Do you know that 10-Gigabit Ethernet was introduced back in 2006, and was created mainly for file servers of small companies, and even after a decade and a half, it still remains a curiosity for many consumers in the small business environment. The reason is simple to the point of banality: there were no speeds for which you can invest in 10-Gigabit switches and expensive cable infrastructure. The concept of using personal laptops, wireless MFPs, smartphones and monoblocks required the development of wireless networks, and Gigabit wire, as a rule, was enough for everyone.
Progress did not stand still, and in order to somehow move things from the dead end, in 2015, network equipment manufacturers proposed intermediate standards Nbase-T (802.3 bz) with speeds of 2.5 Gbit/s and 5 Gbit/s. They solved the main problem that hindered the spread of 10-Gigabit networks in small businesses: they allowed the use of CAT-5 cable, that is, a conventional twisted pair with the same connectors as for 1-Gigabit networks. In fact, manufacturers offered to use existing cables for new fast networks, and from about 2015-2017, there were also available network controllers on Aquantia and Broadcom chips with support for 10GBase-T and NBase-T, which were used in top-end computers for enthusiasts and in NAS-s. But, again, these decisions did not cause any excitement.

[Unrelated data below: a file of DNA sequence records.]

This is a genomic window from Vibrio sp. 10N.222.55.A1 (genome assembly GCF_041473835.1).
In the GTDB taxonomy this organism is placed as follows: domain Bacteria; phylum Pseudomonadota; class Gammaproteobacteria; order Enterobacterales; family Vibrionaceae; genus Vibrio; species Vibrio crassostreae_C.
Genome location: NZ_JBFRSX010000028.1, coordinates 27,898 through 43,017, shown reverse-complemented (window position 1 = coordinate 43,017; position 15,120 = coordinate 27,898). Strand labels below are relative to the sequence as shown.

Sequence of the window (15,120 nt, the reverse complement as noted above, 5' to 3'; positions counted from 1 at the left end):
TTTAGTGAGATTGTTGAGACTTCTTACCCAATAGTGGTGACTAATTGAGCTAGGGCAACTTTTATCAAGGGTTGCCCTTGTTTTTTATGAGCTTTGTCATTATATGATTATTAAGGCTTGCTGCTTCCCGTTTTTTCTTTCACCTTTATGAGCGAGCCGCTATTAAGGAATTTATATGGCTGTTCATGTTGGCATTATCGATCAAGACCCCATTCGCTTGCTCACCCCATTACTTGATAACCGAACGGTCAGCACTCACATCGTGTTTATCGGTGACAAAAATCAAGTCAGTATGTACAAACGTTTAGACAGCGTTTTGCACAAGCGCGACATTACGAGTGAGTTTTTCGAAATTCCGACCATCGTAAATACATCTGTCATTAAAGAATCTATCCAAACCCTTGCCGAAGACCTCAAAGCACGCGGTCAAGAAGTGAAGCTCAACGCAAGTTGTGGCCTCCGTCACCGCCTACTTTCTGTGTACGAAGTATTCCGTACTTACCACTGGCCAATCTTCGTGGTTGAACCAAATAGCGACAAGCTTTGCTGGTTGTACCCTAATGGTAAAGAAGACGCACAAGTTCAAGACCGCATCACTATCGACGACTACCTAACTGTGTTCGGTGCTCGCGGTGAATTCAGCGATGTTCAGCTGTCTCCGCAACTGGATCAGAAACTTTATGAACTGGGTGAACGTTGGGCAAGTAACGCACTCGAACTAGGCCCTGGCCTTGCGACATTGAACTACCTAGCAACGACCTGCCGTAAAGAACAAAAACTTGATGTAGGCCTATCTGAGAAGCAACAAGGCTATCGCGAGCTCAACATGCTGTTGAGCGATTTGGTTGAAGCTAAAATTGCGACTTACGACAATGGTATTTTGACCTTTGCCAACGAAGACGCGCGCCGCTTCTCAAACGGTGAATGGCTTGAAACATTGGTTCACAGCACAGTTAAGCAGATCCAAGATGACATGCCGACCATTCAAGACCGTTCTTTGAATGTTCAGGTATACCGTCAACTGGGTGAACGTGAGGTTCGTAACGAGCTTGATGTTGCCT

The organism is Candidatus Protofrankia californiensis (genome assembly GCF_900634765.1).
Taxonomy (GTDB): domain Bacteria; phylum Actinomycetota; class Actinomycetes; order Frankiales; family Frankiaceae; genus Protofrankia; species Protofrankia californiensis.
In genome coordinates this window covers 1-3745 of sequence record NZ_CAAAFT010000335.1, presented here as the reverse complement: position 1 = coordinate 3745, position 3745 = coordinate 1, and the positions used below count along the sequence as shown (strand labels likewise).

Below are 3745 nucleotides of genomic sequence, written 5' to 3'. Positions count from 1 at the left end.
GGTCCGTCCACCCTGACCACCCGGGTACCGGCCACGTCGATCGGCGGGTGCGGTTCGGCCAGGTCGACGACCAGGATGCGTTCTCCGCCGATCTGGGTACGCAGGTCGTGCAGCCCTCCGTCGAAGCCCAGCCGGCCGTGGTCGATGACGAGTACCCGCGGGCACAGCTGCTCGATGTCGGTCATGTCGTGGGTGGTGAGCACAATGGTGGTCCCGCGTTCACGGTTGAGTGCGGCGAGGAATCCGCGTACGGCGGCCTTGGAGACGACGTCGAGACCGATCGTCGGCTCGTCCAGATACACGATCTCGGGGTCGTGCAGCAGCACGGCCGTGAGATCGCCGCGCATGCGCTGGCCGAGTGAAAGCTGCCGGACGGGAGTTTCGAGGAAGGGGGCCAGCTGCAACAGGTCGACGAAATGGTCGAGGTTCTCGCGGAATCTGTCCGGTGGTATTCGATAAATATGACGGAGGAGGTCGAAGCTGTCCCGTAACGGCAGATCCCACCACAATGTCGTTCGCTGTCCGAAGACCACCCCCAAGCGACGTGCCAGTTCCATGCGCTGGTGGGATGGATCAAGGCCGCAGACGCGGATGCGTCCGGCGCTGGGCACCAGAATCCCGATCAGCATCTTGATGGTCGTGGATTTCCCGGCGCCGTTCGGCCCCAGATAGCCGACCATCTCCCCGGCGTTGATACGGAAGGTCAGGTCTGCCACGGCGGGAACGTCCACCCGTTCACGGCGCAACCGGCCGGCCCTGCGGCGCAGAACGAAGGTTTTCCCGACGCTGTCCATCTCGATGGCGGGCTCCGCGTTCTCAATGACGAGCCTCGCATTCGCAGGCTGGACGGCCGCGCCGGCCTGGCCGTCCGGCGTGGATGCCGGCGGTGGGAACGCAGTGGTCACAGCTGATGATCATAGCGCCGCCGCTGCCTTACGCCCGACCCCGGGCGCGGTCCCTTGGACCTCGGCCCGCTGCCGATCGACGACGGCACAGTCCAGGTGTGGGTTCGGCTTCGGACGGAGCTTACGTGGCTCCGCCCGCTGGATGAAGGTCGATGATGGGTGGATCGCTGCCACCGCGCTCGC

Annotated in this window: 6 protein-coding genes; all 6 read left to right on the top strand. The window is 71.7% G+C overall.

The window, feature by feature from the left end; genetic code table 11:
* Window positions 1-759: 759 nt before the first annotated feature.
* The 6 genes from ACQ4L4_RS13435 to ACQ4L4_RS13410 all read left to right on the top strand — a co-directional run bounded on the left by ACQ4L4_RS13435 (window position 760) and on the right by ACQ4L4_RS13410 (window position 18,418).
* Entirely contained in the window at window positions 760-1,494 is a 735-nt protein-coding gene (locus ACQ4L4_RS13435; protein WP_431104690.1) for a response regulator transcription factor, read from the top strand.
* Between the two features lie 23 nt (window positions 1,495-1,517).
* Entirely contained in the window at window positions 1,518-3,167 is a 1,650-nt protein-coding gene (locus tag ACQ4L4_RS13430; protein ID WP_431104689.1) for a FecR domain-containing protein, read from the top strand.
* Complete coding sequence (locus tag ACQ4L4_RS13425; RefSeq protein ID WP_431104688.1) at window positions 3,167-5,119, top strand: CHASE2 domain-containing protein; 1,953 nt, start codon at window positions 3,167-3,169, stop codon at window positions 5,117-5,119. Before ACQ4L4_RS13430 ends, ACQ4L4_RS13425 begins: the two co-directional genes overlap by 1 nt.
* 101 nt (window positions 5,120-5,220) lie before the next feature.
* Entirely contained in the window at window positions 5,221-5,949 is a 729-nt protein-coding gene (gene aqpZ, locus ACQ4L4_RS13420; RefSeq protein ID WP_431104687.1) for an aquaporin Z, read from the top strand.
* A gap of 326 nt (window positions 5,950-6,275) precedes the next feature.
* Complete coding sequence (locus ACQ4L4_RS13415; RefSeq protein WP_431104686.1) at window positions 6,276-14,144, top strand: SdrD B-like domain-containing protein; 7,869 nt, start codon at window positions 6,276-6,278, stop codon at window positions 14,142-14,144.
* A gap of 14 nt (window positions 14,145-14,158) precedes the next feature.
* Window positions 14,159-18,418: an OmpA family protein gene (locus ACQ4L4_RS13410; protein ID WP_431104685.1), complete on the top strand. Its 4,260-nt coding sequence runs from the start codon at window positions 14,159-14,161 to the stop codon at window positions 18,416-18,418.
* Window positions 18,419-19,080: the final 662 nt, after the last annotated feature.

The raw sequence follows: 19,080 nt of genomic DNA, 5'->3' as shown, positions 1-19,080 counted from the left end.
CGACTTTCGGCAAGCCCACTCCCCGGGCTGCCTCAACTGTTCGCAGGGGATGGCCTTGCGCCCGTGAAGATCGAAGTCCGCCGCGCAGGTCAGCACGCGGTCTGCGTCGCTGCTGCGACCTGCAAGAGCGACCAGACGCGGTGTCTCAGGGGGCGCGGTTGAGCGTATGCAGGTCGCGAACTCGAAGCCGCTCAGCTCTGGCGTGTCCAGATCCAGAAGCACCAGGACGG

|Standard||Number of bits per 1 cycle||Requirements for the type of cable to connect to a distance of up to 50 meters||Cable type requirements for connecting up to 100 meters||Bandwidth, MHz|
The thing is that by the time the Nbase-T equipment went on sale, those users who were interested in high LAN speed had long since switched to 10 Gbit/s using optical or copper cable, and to include 2500BASE-X networks in projects, a driver was needed, and it appeared only at the beginning of 2020.
This driver is the wireless access points of the 802.11 ac and 802.11 ax standards, whose total bandwidth has long exceeded 1 Gbit / s and is limited to the possibility of a wired connection. Today, the availability of fast modern wireless access to the network has already become mandatory not only for commercial, but also for government facilities: in offices, hospitals, trains, MFC, conference rooms and pleasure boats, where yesterday they put access points 802.11 ac, today they are changing to 802.11 ax. And here the 2500BASE-X standard acts as an ideal cure for low speed: you do not need to move the cable and crimp chips: just change the access point and switch - and get an interconnect speed of 2.5 Gbit/s under the same conditions. A good competitive advantage, isn’t it?